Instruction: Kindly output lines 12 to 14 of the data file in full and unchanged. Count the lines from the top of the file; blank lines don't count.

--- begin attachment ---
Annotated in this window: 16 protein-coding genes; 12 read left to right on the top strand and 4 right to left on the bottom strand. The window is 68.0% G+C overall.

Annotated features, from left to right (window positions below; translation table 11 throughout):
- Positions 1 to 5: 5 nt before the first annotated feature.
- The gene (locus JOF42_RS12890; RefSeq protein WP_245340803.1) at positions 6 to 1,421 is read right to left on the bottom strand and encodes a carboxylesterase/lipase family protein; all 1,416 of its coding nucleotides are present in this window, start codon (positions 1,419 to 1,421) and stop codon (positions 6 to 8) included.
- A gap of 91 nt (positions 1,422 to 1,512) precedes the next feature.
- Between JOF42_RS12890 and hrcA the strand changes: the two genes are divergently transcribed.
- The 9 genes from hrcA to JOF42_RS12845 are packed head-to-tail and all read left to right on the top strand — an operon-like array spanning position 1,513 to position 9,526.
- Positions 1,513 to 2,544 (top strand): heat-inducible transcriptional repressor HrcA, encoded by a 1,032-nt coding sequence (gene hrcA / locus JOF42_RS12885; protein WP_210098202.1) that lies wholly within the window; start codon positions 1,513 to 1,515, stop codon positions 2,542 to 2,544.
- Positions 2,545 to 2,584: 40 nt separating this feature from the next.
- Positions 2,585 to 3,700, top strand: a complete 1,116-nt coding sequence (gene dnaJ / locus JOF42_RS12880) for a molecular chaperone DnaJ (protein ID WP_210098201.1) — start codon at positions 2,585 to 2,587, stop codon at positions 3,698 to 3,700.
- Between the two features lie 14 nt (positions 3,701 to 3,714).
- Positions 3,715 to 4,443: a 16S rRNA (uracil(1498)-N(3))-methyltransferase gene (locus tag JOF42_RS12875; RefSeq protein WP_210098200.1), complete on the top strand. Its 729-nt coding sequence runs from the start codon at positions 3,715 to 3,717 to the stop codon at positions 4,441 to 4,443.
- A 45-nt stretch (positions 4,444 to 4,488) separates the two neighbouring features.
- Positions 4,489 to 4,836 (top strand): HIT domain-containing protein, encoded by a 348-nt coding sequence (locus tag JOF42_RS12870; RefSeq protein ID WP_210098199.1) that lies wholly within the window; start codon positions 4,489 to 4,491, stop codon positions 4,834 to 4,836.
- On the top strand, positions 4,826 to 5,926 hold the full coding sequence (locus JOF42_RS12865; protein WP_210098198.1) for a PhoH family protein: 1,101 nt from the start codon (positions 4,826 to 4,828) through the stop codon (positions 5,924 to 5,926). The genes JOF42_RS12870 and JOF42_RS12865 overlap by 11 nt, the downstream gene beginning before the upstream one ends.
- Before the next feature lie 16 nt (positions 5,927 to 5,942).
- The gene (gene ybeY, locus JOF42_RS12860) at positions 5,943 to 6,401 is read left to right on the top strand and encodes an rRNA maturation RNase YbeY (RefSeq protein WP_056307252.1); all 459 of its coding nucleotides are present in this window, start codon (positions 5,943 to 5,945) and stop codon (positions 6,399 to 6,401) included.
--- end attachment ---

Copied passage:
- Positions 3,715 to 4,443: a 16S rRNA (uracil(1498)-N(3))-methyltransferase gene (locus tag JOF42_RS12875; RefSeq protein WP_210098200.1), complete on the top strand. Its 729-nt coding sequence runs from the start codon at positions 3,715 to 3,717 to the stop codon at positions 4,441 to 4,443.
- A 45-nt stretch (positions 4,444 to 4,488) separates the two neighbouring features.
- Positions 4,489 to 4,836 (top strand): HIT domain-containing protein, encoded by a 348-nt coding sequence (locus tag JOF42_RS12870; RefSeq protein ID WP_210098199.1) that lies wholly within the window; start codon positions 4,489 to 4,491, stop codon positions 4,834 to 4,836.